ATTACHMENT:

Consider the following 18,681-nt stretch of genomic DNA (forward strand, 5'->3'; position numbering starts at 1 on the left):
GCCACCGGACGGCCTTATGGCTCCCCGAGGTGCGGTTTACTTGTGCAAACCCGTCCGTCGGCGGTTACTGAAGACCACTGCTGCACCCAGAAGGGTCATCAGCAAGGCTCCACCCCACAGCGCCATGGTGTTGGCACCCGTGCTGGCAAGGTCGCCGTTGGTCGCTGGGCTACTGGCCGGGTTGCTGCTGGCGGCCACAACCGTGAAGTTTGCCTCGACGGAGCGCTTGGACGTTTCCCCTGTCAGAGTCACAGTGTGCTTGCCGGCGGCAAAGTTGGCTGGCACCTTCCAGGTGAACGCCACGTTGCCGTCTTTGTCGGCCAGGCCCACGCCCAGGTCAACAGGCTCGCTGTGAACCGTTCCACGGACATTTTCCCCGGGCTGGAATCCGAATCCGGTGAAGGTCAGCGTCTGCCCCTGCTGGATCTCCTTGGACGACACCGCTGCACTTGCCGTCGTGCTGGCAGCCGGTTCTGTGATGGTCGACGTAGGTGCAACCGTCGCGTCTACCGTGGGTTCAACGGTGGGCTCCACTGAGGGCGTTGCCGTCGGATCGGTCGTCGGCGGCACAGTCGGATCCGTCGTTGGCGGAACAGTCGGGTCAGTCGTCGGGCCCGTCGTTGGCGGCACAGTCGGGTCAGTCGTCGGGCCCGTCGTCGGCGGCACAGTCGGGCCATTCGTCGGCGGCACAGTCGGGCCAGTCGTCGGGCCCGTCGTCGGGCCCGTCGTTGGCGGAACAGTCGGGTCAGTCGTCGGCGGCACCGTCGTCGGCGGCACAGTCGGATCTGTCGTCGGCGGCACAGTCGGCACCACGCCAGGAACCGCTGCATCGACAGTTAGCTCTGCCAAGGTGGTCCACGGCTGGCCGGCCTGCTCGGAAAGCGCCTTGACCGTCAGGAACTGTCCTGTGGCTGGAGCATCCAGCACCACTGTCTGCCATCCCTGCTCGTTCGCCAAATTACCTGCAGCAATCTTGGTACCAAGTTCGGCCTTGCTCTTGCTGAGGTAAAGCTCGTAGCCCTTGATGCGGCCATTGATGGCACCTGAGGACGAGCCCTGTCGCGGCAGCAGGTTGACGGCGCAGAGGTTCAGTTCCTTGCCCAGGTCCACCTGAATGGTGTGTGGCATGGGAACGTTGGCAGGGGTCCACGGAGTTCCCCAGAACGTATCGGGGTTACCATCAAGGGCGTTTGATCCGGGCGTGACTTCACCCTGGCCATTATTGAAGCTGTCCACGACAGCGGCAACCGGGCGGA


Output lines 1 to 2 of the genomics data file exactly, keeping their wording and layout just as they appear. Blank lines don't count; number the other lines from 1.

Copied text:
Consider the following 18,681-nt stretch of genomic DNA (forward strand, 5'->3'; position numbering starts at 1 on the left):
GCCACCGGACGGCCTTATGGCTCCCCGAGGTGCGGTTTACTTGTGCAAACCCGTCCGTCGGCGGTTACTGAAGACCACTGCTGCACCCAGAAGGGTCATCAGCAAGGCTCCACCCCACAGCGCCATGGTGTTGGCACCCGTGCTGGCAAGGTCGCCGTTGGTCGCTGGGCTACTGGCCGGGTTGCTGCTGGCGGCCACAACCGTGAAGTTTGCCTCGACGGAGCGCTTGGACGTTTCCCCTGTCAGAGTCACAGTGTGCTTGCCGGCGGCAAAGTTGGCTGGCACCTTCCAGGTGAACGCCACGTTGCCGTCTTTGTCGGCCAGGCCCACGCCCAGGTCAACAGGCTCGCTGTGAACCGTTCCACGGACATTTTCCCCGGGCTGGAATCCGAATCCGGTGAAGGTCAGCGTCTGCCCCTGCTGGATCTCCTTGGACGACACCGCTGCACTTGCCGTCGTGCTGGCAGCCGGTTCTGTGATGGTCGACGTAGGTGCAACCGTCGCGTCTACCGTGGGTTCAACGGTGGGCTCCACTGAGGGCGTTGCCGTCGGATCGGTCGTCGGCGGCACAGTCGGATCCGTCGTTGGCGGAACAGTCGGGTCAGTCGTCGGGCCCGTCGTTGGCGGCACAGTCGGGTCAGTCGTCGGGCCCGTCGTCGGCGGCACAGTCGGGCCATTCGTCGGCGGCACAGTCGGGCCAGTCGTCGGGCCCGTCGTCGGGCCCGTCGTTGGCGGAACAGTCGGGTCAGTCGTCGGCGGCACCGTCGTCGGCGGCACAGTCGGATCTGTCGTCGGCGGCACAGTCGGCACCACGCCAGGAACCGCTGCATCGACAGTTAGCTCTGCCAAGGTGGTCCACGGCTGGCCGGCCTGCTCGGAAAGCGCCTTGACCGTCAGGAACTGTCCTGTGGCTGGAGCATCCAGCACCACTGTCTGCCATCCCTGCTCGTTCGCCAAATTACCTGCAGCAATCTTGGTACCAAGTTCGGCCTTGCTCTTGCTGAGGTAAAGCTCGTAGCCCTTGATGCGGCCATTGATGGCACCTGAGGACGAGCCCTGTCGCGGCAGCAGGTTGACGGCGCAGAGGTTCAGTTCCTTGCCCAGGTCCACCTGAATGGTGTGTGGCATGGGAACGTTGGCAGGGGTCCACGGAGTTCCCCAGAACGTATCGGGGTTACCATCAAGGGCGTTTGATCCGGGCGTGACTTCACCCTGGCCATTATTGAAGCTGTCCACGACAGCGGCAACCGGGCGGA